Tuesday, April 2, 2013

Arrowsmith v. Commissioner case brief

Arrowsmith v. Commissioner case brief summary
344 U.S. 6 (1952)

Petitioner taxpayers sought review of a judgment of the United States Court of Appeals for the Second Circuit, reversing a judgment of the tax court and holding that a loss arising from the affairs of a liquidated corporation whose assets were transferred to petitioners was to be classified as a capital loss as opposed to an ordinary business loss.

OVERVIEW: Petitioner taxpayers decided to liquidate and divide the proceeds of a corporation. Petitioners reported profits obtained from distributions of capital as capital gains. Subsequent to liquidation, petitioners were required to pay a judgment arising from the affairs of the "old" liquidated corporation; they classified the loss as an ordinary business loss and obtained a greater deduction than if a capital loss had been taken. Respondent Commissioner of Internal Revenue viewed the payment as part of the original liquidation of the corporation and classified it as a capital loss. The tax court disagreed and found it to be an ordinary business loss.

The court of appeals reversed and reclassified the loss as capital.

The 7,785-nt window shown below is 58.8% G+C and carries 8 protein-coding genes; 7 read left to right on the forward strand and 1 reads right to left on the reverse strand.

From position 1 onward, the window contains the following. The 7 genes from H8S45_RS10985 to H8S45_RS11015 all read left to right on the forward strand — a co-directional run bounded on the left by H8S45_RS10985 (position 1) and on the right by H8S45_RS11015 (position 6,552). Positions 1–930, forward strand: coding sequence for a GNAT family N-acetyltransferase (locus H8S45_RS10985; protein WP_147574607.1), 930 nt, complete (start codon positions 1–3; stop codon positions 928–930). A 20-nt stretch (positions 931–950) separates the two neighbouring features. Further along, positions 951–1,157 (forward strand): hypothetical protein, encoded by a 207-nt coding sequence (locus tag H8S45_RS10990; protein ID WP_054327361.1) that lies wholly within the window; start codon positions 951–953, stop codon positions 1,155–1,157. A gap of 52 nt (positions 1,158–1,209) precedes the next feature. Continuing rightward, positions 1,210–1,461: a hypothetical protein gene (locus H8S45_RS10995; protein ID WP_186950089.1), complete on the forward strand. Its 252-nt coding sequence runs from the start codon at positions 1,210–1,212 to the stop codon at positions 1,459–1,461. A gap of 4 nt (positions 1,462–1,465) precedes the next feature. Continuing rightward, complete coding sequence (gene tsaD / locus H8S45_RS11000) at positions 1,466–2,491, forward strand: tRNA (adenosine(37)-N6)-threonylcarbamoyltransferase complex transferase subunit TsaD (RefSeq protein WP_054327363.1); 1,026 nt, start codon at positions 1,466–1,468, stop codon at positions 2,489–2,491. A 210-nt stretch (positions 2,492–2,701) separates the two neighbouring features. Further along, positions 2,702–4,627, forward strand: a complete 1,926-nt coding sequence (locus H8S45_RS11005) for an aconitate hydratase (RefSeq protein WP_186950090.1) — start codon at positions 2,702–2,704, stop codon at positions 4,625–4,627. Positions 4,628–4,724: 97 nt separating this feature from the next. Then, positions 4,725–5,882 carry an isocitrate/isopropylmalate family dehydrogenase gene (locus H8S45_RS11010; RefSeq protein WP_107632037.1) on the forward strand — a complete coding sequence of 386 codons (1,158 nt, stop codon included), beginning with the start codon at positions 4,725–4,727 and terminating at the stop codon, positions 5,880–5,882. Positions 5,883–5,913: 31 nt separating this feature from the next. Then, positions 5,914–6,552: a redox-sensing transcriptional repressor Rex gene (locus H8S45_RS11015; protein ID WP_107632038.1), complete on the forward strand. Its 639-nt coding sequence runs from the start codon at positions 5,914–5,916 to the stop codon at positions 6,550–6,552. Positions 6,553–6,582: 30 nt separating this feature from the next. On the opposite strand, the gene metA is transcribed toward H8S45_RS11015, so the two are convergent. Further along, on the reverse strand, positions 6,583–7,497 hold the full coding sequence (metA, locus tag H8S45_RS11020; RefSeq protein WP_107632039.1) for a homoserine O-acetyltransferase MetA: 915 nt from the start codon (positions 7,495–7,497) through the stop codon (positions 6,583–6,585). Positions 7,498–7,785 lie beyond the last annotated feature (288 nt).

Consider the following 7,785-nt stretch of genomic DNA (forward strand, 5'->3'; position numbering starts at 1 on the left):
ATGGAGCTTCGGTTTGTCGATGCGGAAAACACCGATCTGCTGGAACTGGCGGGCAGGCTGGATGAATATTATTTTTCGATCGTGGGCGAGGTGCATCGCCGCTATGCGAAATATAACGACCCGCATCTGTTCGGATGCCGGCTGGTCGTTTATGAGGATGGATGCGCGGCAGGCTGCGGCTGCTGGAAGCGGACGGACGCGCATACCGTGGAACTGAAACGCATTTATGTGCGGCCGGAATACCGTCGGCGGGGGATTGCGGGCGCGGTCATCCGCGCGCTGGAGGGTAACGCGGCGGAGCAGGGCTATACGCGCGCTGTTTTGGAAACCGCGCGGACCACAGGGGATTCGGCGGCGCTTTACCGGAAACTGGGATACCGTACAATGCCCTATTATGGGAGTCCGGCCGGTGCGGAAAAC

-The United States Supreme Court held that I.R.C. § 23 treated losses from sales or exchanges of capital assets as "capital losses," which included liquidation distributions handled pursuant to I.R.C. § 115.

-The Court then affirmed upon the conclusion that petitioners' losses fell squarely into the category of capital loss.
-The two individual's liabilities were not based on any ordinary business transaction of theirs, but only because they were the transferees of the corporation's assets.
-The Court noted that if the judgment had been paid in the same year that the two individuals split up the corporation, then the payments would have diminished the capital gain that they received.
OUTCOME: The Court affirmed the judgment, holding that petitioners' losses in relation to a corporation, whose assets had been liquidated and transferred to them, were capital losses as opposed to ordinary business losses despite the fact that they occurred subsequent to the transfer. This was so because the Internal Revenue Code treated losses from exchanges of capital assets, such as liquidation distributions, as "capital losses."

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